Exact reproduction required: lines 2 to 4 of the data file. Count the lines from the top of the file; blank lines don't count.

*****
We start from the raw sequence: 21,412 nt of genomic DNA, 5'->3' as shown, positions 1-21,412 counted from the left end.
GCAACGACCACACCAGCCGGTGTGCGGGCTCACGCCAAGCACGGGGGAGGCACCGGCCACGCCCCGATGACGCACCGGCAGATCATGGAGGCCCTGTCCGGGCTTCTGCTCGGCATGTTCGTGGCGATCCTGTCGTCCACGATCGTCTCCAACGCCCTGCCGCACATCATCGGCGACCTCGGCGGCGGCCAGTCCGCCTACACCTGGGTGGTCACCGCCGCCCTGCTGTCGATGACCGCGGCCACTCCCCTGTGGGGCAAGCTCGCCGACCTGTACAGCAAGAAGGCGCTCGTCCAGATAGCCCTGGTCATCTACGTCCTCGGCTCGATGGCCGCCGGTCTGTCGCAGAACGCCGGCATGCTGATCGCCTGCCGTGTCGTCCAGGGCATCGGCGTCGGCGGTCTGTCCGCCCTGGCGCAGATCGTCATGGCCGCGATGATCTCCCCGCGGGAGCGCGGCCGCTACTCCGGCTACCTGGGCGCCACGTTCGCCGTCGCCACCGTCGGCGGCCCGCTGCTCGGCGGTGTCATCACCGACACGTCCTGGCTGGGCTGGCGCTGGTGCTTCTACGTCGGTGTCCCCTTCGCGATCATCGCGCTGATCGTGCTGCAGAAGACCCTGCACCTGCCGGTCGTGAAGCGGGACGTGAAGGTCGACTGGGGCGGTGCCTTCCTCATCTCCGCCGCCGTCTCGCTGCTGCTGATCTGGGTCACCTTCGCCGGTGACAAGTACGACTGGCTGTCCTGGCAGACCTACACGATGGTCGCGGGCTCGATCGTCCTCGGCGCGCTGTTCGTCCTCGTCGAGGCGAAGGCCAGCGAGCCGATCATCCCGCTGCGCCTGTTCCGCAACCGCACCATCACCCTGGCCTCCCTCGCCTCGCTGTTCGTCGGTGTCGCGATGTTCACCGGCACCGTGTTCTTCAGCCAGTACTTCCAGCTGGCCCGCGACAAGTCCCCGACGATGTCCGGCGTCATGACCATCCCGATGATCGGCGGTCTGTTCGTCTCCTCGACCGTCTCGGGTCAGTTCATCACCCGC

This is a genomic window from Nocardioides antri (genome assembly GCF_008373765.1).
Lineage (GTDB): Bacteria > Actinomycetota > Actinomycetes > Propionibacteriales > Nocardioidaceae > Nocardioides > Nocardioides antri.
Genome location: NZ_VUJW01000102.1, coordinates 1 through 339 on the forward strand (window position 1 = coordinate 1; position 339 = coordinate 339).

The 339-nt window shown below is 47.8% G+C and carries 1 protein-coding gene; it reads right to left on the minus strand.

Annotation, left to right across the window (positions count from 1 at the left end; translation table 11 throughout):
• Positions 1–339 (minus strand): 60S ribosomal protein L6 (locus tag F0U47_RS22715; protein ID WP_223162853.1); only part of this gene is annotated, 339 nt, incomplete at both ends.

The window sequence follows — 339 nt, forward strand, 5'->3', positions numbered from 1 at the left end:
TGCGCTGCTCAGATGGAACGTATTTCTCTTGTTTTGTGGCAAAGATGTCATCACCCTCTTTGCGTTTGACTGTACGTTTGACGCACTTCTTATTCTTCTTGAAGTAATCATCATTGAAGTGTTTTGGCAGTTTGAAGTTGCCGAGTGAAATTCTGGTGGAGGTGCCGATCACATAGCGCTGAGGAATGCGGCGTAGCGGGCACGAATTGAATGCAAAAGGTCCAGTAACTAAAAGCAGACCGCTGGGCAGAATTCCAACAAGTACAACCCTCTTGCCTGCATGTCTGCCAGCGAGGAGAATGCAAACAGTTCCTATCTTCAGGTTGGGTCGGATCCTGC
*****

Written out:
GCAACGACCACACCAGCCGGTGTGCGGGCTCACGCCAAGCACGGGGGAGGCACCGGCCACGCCCCGATGACGCACCGGCAGATCATGGAGGCCCTGTCCGGGCTTCTGCTCGGCATGTTCGTGGCGATCCTGTCGTCCACGATCGTCTCCAACGCCCTGCCGCACATCATCGGCGACCTCGGCGGCGGCCAGTCCGCCTACACCTGGGTGGTCACCGCCGCCCTGCTGTCGATGACCGCGGCCACTCCCCTGTGGGGCAAGCTCGCCGACCTGTACAGCAAGAAGGCGCTCGTCCAGATAGCCCTGGTCATCTACGTCCTCGGCTCGATGGCCGCCGGTCTGTCGCAGAACGCCGGCATGCTGATCGCCTGCCGTGTCGTCCAGGGCATCGGCGTCGGCGGTCTGTCCGCCCTGGCGCAGATCGTCATGGCCGCGATGATCTCCCCGCGGGAGCGCGGCCGCTACTCCGGCTACCTGGGCGCCACGTTCGCCGTCGCCACCGTCGGCGGCCCGCTGCTCGGCGGTGTCATCACCGACACGTCCTGGCTGGGCTGGCGCTGGTGCTTCTACGTCGGTGTCCCCTTCGCGATCATCGCGCTGATCGTGCTGCAGAAGACCCTGCACCTGCCGGTCGTGAAGCGGGACGTGAAGGTCGACTGGGGCGGTGCCTTCCTCATCTCCGCCGCCGTCTCGCTGCTGCTGATCTGGGTCACCTTCGCCGGTGACAAGTACGACTGGCTGTCCTGGCAGACCTACACGATGGTCGCGGGCTCGATCGTCCTCGGCGCGCTGTTCGTCCTCGTCGAGGCGAAGGCCAGCGAGCCGATCATCCCGCTGCGCCTGTTCCGCAACCGCACCATCACCCTGGCCTCCCTCGCCTCGCTGTTCGTCGGTGTCGCGATGTTCACCGGCACCGTGTTCTTCAGCCAGTACTTCCAGCTGGCCCGCGACAAGTCCCCGACGATGTCCGGCGTCATGACCATCCCGATGATCGGCGGTCTGTTCGTCTCCTCGACCGTCTCGGGTCAGTTCATCACCCGC

This is a genomic window from Nocardioides antri (genome assembly GCF_008373765.1).
Lineage (GTDB): Bacteria > Actinomycetota > Actinomycetes > Propionibacteriales > Nocardioidaceae > Nocardioides > Nocardioides antri.